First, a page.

School of Chemistry - Theses

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    Understanding cadmium telluride nanocrystal solar cells
    Jain, Gautam ( 2016)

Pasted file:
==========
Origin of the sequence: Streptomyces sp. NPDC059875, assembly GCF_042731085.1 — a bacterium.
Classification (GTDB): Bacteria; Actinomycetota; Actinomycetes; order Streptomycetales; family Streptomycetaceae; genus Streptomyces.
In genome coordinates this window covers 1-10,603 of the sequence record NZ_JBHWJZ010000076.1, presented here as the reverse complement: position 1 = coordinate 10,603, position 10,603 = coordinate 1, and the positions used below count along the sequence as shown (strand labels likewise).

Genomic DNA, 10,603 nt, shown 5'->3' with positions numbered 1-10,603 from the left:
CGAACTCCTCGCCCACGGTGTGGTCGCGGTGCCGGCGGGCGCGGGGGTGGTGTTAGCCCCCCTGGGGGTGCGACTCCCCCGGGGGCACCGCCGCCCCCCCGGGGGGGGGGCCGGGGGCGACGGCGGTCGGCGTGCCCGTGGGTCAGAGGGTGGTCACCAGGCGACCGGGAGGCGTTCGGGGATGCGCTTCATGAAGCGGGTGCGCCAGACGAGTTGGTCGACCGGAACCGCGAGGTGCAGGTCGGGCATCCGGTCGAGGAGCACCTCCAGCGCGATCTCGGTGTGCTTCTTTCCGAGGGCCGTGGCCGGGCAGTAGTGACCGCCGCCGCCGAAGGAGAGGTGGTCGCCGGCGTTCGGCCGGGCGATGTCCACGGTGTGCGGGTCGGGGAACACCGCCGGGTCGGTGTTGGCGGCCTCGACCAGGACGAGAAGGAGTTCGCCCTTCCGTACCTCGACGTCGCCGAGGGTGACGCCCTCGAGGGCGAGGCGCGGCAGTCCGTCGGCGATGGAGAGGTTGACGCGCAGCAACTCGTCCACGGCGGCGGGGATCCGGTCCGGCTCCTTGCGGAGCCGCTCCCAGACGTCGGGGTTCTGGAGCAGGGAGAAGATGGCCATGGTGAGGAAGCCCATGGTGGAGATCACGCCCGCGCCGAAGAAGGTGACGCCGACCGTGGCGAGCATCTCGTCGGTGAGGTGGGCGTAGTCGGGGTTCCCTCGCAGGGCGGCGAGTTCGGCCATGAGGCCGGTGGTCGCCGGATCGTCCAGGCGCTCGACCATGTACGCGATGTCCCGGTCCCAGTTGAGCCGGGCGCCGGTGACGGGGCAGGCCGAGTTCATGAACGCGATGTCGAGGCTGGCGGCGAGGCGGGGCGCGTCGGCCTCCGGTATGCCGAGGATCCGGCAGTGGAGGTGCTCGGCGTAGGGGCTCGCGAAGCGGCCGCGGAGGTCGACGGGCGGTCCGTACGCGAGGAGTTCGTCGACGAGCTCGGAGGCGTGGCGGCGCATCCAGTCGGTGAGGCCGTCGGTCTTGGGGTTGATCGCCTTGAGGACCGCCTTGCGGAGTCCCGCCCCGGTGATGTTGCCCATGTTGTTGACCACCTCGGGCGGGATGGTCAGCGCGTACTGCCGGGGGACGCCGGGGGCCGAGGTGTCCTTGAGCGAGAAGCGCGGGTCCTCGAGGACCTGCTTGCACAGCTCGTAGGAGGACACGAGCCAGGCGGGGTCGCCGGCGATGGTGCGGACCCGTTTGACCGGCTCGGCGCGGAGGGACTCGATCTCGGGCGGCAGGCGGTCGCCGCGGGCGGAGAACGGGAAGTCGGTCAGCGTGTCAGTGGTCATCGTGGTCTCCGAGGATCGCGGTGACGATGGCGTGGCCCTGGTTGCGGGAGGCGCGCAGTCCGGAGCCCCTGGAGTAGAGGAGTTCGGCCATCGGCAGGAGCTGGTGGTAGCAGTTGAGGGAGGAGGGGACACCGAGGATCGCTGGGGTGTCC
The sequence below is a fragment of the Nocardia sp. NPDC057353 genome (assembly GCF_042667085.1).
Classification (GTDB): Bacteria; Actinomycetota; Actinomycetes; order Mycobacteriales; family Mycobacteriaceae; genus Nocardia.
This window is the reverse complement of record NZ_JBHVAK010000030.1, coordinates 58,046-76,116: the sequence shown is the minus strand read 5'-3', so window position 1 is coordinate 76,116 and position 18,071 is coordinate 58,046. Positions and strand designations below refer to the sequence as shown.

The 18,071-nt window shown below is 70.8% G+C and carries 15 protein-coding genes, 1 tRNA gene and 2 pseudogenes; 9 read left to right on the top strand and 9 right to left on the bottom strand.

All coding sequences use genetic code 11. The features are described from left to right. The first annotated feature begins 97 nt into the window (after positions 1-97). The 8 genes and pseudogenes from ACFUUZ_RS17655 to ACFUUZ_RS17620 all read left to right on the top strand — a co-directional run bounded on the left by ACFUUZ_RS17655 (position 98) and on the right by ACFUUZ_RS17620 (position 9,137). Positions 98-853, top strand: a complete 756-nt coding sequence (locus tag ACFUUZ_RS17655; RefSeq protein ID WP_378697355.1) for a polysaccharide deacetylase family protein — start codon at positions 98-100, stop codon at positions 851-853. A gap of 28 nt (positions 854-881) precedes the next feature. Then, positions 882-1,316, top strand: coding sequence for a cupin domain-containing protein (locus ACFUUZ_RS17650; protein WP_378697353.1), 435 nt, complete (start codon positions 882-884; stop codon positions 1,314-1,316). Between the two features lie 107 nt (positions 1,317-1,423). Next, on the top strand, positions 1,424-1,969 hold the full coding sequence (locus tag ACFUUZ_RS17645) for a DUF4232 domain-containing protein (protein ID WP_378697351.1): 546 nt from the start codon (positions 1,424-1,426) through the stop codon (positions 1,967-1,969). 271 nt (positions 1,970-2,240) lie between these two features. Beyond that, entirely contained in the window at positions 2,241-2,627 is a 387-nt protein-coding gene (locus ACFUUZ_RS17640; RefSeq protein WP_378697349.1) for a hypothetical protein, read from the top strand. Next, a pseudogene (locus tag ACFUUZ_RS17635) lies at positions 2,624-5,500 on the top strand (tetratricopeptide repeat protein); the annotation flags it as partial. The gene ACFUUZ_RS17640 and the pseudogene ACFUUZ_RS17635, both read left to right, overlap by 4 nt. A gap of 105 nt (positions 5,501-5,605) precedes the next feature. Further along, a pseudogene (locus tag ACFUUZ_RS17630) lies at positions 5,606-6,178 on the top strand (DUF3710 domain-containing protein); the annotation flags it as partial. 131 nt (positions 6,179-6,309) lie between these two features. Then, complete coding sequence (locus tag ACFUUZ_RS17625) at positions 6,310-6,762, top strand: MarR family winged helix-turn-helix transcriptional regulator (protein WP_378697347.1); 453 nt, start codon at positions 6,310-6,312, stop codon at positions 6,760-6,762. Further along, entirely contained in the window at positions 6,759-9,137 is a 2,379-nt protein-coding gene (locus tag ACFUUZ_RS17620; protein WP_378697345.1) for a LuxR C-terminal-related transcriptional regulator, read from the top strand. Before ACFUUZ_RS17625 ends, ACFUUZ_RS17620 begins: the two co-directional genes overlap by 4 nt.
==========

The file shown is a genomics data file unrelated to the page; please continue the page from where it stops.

Solution-processed solar cells use cheaper manufacturing methods that could potentially bring down the cost of solar energy to be cost-competitive with fossil fuels. However, solution processed solar cells still have many issues that keep them from being commercially viable. While several solution processed techniques have resulted in efficiencies comparable to solar cells available on the market, there are many issues with long-term performance and stability. The work presented here is focused on one of the major candidates for commercial development of solution-processed solar cells. Nanocrystal (NC) cadmium telluride (CdTe) solar cells have reached power conversion efficiencies of over 12 % which is comparable to commercially available CdTe solar cells that use high cost vacuum depositions. However, these efficiencies are reached with a biasing treatment and degrade over time. We refer to the improvement in PCE through biasing treatments as “the biasing effect”. The work presented in this thesis will give a comprehensive analysis of NC CdTe solar cells by understanding the role of processing steps on chemical and electronic properties of CdTe films. Following this, we will show the major cause of degradation of NC CdTe films and devices. We will give comprehensive understanding and show the cause of the biasing effect. Finally we will show some possibilities for stabilizing and improving the current nanocrystal CdTe device which is an integral part of commercializing this technology. This thesis will answer the following questions: 1. What is the purpose of the cadmium chloride treatment and temperature annealing in NC CdTe films? 2. What is the cause of degradation and the biasing effect? 3. Can we stabilize and improve the device?